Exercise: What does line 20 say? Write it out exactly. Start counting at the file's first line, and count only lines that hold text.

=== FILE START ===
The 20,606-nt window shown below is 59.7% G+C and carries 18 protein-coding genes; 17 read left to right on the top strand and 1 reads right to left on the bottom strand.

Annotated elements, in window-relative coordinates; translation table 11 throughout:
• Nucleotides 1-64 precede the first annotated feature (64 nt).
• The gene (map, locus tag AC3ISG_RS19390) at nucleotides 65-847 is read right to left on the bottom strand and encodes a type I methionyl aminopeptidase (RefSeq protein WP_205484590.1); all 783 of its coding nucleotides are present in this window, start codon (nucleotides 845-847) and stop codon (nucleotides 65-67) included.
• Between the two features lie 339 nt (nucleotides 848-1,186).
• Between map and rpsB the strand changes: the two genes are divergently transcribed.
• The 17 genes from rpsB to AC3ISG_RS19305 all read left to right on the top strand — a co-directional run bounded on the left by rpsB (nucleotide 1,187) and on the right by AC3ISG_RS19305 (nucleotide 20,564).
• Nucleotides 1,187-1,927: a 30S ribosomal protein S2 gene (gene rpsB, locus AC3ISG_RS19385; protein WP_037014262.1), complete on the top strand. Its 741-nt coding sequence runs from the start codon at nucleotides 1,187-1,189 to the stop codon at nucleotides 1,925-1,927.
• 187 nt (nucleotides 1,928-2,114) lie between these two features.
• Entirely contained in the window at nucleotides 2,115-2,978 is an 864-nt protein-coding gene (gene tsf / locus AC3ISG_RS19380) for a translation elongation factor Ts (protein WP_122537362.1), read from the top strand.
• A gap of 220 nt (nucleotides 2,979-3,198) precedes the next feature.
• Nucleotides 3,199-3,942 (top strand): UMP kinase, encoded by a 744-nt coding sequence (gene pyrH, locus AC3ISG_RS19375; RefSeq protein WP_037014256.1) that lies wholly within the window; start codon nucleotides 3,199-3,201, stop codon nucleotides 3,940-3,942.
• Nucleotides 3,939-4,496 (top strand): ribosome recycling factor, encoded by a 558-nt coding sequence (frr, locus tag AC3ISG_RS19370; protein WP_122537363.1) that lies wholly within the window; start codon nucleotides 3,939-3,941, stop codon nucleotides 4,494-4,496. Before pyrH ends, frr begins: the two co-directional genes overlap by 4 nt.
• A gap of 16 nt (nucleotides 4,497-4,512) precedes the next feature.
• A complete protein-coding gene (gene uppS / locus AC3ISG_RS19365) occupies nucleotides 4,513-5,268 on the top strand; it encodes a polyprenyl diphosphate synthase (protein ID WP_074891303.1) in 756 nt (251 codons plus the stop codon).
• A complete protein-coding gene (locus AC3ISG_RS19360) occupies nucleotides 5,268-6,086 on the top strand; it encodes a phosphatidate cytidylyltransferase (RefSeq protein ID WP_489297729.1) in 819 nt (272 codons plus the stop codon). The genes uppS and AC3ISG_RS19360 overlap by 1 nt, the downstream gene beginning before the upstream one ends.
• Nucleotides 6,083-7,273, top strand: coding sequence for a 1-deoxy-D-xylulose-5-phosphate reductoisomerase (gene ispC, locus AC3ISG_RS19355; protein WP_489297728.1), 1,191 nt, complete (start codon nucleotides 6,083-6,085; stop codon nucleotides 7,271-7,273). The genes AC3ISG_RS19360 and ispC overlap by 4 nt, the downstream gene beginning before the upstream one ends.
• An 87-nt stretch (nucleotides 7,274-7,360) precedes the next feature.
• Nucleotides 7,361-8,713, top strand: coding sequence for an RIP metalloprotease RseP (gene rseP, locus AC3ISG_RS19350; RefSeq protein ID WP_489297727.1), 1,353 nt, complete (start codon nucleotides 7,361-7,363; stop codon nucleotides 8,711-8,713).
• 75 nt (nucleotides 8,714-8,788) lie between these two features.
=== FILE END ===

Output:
• 75 nt (nucleotides 8,714-8,788) lie between these two features.